But at least there aren’t that many people listening while I try.
The other night my dad drove my brother and myself home. I feel like it was a rainy night but now that I think about it, it must have been dry, because there had been forest fires in the south and everyone was amazed at the drought so early in the year.
I had been inside my father’s office, looking for something? I think I was looking for an old stamp collection. But he reached into one of the book cases and showed me a photo album instead. It was one that he had inherited when my grandmother died a few years ago. The album itself I don’t recall, but the first few pages were discolored and empty, only the little stick-on corners were left, and comments in girly handwriting made obscure by the absence of the pictures. My father explained that his sisters had taken the photographs they wanted first. I imagined him, keeping his remembrances in less concrete forms than pictures, acquiescing gently to being granted the leftovers.
To my eyes the leftovers were fresh, and didn’t disappoint. It was my dad’s extended holiday as a thirteen-year-old with his family when they moved to Switzerland in the late sixties. There my grandfather, a strapping middle-aged father, made of granite but with four towheaded kids. My grandmother’s hairdo impeccable and big; her outfits far more colorful than I had known her to wear. My dad is goofy and adorable and a visual prediction of all three of my brothers. I thought out loud that my younger aunt looked in the pictures like my little sister, or the other way around, but my father just grunted in neither agreement or disagreement. My father’s older brother is sixteen in the pictures. He died in his early thirties, and I felt vertigo seeing him young and handsome, like a brother I might remember too. There was a picture of a girl we didn’t recognize and my father laughed easily, saying it must have been one of his brother’s girlfriends. I privately thought maybe it was my dad’s girlfriend, but it would be none of my business.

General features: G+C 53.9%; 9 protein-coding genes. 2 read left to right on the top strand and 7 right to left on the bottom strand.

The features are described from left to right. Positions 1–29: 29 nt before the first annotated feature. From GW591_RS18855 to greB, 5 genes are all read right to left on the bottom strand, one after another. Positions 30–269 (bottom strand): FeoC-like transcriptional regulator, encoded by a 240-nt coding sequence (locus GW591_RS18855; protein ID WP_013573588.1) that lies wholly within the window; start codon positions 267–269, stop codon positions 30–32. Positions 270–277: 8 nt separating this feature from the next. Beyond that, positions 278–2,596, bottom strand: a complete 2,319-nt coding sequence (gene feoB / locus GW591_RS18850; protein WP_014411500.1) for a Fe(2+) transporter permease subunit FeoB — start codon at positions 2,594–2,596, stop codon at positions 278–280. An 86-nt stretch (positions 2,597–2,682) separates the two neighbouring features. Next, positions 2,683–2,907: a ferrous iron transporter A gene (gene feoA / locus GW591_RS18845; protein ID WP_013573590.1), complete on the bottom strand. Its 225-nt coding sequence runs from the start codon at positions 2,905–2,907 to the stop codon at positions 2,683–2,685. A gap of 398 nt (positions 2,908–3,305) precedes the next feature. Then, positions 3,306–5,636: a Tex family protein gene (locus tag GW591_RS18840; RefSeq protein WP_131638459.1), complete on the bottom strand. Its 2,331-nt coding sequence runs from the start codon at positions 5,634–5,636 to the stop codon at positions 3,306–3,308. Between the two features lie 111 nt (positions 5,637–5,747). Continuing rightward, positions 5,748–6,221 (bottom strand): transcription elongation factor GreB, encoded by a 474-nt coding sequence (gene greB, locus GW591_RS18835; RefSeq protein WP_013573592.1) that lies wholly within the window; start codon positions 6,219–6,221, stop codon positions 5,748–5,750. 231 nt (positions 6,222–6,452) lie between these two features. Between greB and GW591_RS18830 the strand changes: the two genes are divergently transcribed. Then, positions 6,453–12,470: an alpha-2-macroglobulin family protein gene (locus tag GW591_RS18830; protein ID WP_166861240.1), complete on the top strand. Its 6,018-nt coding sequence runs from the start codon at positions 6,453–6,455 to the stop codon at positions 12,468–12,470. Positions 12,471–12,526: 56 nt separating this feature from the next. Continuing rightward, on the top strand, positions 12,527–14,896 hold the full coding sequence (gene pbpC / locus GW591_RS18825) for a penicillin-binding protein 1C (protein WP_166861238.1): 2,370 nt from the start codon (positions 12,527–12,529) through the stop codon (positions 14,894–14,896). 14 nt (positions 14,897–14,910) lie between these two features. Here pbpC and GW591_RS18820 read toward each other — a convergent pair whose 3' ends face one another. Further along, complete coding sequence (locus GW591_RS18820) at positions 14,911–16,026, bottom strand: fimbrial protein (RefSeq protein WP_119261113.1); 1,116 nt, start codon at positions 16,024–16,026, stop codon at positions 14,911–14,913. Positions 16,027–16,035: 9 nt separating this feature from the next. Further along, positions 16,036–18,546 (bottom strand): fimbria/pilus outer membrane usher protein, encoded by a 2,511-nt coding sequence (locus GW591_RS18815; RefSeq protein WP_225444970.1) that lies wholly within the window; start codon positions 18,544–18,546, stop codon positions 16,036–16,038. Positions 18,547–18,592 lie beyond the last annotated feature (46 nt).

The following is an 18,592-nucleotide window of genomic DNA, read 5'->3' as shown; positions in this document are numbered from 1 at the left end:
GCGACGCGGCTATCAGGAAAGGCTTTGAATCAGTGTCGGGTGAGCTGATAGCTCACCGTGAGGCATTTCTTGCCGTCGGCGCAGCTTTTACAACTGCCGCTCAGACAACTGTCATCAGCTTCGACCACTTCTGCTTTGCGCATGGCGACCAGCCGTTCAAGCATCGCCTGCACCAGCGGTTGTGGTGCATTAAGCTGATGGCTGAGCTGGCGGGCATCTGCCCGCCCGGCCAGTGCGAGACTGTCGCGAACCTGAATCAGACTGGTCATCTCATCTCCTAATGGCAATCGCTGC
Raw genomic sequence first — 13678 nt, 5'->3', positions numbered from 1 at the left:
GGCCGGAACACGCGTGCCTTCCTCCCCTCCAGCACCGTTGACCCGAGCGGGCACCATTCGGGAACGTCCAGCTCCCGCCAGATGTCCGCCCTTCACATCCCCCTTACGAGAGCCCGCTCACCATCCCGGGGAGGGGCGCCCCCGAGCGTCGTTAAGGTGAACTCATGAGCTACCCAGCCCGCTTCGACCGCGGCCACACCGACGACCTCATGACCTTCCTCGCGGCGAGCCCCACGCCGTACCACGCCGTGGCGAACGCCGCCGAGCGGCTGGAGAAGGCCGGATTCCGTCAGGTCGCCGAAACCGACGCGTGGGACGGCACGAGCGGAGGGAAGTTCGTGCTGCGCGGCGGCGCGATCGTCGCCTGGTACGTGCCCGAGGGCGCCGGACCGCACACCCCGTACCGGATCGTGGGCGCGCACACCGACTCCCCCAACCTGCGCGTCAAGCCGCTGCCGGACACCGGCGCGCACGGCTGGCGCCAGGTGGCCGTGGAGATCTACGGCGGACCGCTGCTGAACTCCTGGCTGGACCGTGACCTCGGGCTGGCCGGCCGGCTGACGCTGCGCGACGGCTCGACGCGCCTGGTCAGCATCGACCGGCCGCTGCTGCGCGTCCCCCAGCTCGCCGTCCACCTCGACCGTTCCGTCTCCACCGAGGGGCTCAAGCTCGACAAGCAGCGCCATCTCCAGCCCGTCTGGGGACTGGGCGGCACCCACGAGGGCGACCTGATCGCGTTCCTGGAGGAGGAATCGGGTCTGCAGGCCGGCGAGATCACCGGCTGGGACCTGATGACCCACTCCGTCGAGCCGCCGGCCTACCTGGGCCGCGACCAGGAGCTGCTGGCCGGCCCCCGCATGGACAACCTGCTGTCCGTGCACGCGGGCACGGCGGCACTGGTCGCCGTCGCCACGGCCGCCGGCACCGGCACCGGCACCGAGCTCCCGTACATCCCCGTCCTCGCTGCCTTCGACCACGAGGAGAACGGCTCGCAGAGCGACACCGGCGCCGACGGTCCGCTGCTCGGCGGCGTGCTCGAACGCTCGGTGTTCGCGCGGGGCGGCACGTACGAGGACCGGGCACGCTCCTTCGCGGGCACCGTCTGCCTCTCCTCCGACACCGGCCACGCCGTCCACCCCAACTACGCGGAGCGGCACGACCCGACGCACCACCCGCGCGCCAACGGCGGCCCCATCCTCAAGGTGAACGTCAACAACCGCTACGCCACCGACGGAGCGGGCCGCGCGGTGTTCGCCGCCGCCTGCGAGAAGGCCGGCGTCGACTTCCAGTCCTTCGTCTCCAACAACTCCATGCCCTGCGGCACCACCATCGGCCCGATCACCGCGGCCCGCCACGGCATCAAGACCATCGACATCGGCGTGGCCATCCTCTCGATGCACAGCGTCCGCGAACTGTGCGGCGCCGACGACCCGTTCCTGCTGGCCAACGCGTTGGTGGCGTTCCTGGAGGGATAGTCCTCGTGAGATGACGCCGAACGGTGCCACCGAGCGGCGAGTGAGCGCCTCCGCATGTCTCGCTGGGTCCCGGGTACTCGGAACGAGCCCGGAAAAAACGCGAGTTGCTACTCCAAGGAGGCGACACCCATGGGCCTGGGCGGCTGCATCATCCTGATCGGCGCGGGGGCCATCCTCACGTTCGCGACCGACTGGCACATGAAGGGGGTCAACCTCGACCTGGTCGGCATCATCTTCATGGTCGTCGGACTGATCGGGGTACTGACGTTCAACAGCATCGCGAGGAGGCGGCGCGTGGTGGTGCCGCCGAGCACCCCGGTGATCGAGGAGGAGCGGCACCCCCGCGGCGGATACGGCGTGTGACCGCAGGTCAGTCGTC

In the car my youngest brother -nineteen, skinny and rude, but sometimes sweet and awkward, especially to me- played, of all things, modern classical piano music from his iPod. I was in the back seat, alone with my thoughts; my gentle father in the driver´s seat, the family´s rock, and navigator, and big tree who grew out of the young man who lost his brother before anyone.
I worried that I never appreciated family holidays properly, and that photographs maybe did capture a person’s soul because how else were they so moving, so many years later.
But thinking about it again, photographs are my reminders, the visual containment, mirrors through which I can love my ghosts and read myself.
My brother took the piano music with him when we dropped him off at his dorm, and my dad tried putting on CSN&Y, but it didn’t fit the mood; he kept skipping songs and I don’t remember what we talked about for the rest of the way.